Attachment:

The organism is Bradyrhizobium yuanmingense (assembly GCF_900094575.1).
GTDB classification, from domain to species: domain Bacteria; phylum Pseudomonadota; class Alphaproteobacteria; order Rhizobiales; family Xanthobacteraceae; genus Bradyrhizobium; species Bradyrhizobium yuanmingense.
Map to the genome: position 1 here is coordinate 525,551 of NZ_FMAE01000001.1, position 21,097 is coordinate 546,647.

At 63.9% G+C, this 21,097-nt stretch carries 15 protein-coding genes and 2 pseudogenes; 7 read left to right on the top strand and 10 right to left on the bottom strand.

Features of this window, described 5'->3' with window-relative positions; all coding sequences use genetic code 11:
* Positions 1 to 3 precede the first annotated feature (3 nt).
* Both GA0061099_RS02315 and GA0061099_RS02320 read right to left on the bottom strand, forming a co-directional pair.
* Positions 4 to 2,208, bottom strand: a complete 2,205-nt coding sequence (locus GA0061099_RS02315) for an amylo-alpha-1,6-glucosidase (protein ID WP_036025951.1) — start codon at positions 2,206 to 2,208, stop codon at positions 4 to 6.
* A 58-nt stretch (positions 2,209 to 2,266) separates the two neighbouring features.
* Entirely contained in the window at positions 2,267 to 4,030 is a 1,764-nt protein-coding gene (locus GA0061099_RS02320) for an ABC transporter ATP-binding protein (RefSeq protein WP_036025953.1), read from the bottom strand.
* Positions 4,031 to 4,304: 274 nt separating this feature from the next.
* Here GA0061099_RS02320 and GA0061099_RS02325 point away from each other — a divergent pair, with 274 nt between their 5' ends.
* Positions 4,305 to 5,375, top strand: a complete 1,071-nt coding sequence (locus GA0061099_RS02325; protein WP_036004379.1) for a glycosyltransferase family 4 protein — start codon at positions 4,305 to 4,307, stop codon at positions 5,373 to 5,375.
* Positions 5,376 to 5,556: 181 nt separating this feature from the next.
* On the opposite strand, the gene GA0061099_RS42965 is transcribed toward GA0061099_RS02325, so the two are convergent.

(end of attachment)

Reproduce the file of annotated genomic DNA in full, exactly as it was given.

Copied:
The organism is Bradyrhizobium yuanmingense (assembly GCF_900094575.1).
GTDB classification, from domain to species: domain Bacteria; phylum Pseudomonadota; class Alphaproteobacteria; order Rhizobiales; family Xanthobacteraceae; genus Bradyrhizobium; species Bradyrhizobium yuanmingense.
Map to the genome: position 1 here is coordinate 525,551 of NZ_FMAE01000001.1, position 21,097 is coordinate 546,647.

At 63.9% G+C, this 21,097-nt stretch carries 15 protein-coding genes and 2 pseudogenes; 7 read left to right on the top strand and 10 right to left on the bottom strand.

Features of this window, described 5'->3' with window-relative positions; all coding sequences use genetic code 11:
* Positions 1 to 3 precede the first annotated feature (3 nt).
* Both GA0061099_RS02315 and GA0061099_RS02320 read right to left on the bottom strand, forming a co-directional pair.
* Positions 4 to 2,208, bottom strand: a complete 2,205-nt coding sequence (locus GA0061099_RS02315) for an amylo-alpha-1,6-glucosidase (protein ID WP_036025951.1) — start codon at positions 2,206 to 2,208, stop codon at positions 4 to 6.
* A 58-nt stretch (positions 2,209 to 2,266) separates the two neighbouring features.
* Entirely contained in the window at positions 2,267 to 4,030 is a 1,764-nt protein-coding gene (locus GA0061099_RS02320) for an ABC transporter ATP-binding protein (RefSeq protein WP_036025953.1), read from the bottom strand.
* Positions 4,031 to 4,304: 274 nt separating this feature from the next.
* Here GA0061099_RS02320 and GA0061099_RS02325 point away from each other — a divergent pair, with 274 nt between their 5' ends.
* Positions 4,305 to 5,375, top strand: a complete 1,071-nt coding sequence (locus GA0061099_RS02325; protein WP_036004379.1) for a glycosyltransferase family 4 protein — start codon at positions 4,305 to 4,307, stop codon at positions 5,373 to 5,375.
* Positions 5,376 to 5,556: 181 nt separating this feature from the next.
* On the opposite strand, the gene GA0061099_RS42965 is transcribed toward GA0061099_RS02325, so the two are convergent.